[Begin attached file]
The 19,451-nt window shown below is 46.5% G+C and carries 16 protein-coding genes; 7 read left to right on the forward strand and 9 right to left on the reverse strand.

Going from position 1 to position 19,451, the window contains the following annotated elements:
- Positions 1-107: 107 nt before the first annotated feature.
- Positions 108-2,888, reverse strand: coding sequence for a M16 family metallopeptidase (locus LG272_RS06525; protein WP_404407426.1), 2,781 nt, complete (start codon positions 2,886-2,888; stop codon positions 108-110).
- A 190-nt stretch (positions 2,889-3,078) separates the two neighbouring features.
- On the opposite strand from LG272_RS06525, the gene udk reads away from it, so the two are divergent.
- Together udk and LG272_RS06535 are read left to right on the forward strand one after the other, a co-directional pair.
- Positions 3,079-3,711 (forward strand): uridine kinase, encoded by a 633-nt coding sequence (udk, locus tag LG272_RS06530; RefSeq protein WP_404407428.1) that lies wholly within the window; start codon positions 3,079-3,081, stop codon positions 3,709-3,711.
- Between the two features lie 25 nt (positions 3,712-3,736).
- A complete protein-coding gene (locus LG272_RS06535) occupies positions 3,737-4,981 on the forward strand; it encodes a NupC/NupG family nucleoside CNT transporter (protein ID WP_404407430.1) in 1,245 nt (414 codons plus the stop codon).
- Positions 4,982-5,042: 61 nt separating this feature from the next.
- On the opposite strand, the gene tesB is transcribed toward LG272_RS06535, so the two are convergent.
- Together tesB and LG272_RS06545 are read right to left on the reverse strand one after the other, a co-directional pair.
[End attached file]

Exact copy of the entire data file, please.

The 19,451-nt window shown below is 46.5% G+C and carries 16 protein-coding genes; 7 read left to right on the forward strand and 9 right to left on the reverse strand.

Going from position 1 to position 19,451, the window contains the following annotated elements:
- Positions 1-107: 107 nt before the first annotated feature.
- Positions 108-2,888, reverse strand: coding sequence for a M16 family metallopeptidase (locus LG272_RS06525; protein WP_404407426.1), 2,781 nt, complete (start codon positions 2,886-2,888; stop codon positions 108-110).
- A 190-nt stretch (positions 2,889-3,078) separates the two neighbouring features.
- On the opposite strand from LG272_RS06525, the gene udk reads away from it, so the two are divergent.
- Together udk and LG272_RS06535 are read left to right on the forward strand one after the other, a co-directional pair.
- Positions 3,079-3,711 (forward strand): uridine kinase, encoded by a 633-nt coding sequence (udk, locus tag LG272_RS06530; RefSeq protein WP_404407428.1) that lies wholly within the window; start codon positions 3,079-3,081, stop codon positions 3,709-3,711.
- Between the two features lie 25 nt (positions 3,712-3,736).
- A complete protein-coding gene (locus LG272_RS06535) occupies positions 3,737-4,981 on the forward strand; it encodes a NupC/NupG family nucleoside CNT transporter (protein ID WP_404407430.1) in 1,245 nt (414 codons plus the stop codon).
- Positions 4,982-5,042: 61 nt separating this feature from the next.
- On the opposite strand, the gene tesB is transcribed toward LG272_RS06535, so the two are convergent.
- Together tesB and LG272_RS06545 are read right to left on the reverse strand one after the other, a co-directional pair.